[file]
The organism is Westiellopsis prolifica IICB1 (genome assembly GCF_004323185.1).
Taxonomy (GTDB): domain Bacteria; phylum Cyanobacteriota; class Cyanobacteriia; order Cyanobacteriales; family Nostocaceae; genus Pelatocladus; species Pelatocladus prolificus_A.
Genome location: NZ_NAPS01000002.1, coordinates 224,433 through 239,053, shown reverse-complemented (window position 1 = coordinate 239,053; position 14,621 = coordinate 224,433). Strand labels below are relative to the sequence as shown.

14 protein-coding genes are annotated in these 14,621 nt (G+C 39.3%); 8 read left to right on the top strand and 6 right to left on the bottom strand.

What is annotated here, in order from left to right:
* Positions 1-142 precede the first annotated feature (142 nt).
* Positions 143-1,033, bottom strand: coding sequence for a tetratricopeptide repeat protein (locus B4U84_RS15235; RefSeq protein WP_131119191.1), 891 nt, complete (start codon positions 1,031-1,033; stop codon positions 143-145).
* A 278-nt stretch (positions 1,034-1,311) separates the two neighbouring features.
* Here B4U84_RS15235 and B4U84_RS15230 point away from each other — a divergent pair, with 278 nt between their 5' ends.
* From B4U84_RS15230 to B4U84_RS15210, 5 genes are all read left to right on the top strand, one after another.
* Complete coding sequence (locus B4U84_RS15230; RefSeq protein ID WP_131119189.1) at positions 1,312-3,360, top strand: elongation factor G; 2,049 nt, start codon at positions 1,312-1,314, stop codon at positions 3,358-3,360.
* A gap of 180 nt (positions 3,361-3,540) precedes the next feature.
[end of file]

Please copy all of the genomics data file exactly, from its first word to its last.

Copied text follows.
The organism is Westiellopsis prolifica IICB1 (genome assembly GCF_004323185.1).
Taxonomy (GTDB): domain Bacteria; phylum Cyanobacteriota; class Cyanobacteriia; order Cyanobacteriales; family Nostocaceae; genus Pelatocladus; species Pelatocladus prolificus_A.
Genome location: NZ_NAPS01000002.1, coordinates 224,433 through 239,053, shown reverse-complemented (window position 1 = coordinate 239,053; position 14,621 = coordinate 224,433). Strand labels below are relative to the sequence as shown.

14 protein-coding genes are annotated in these 14,621 nt (G+C 39.3%); 8 read left to right on the top strand and 6 right to left on the bottom strand.

What is annotated here, in order from left to right:
* Positions 1-142 precede the first annotated feature (142 nt).
* Positions 143-1,033, bottom strand: coding sequence for a tetratricopeptide repeat protein (locus B4U84_RS15235; RefSeq protein WP_131119191.1), 891 nt, complete (start codon positions 1,031-1,033; stop codon positions 143-145).
* A 278-nt stretch (positions 1,034-1,311) separates the two neighbouring features.
* Here B4U84_RS15235 and B4U84_RS15230 point away from each other — a divergent pair, with 278 nt between their 5' ends.
* From B4U84_RS15230 to B4U84_RS15210, 5 genes are all read left to right on the top strand, one after another.
* Complete coding sequence (locus B4U84_RS15230; RefSeq protein ID WP_131119189.1) at positions 1,312-3,360, top strand: elongation factor G; 2,049 nt, start codon at positions 1,312-1,314, stop codon at positions 3,358-3,360.
* A gap of 180 nt (positions 3,361-3,540) precedes the next feature.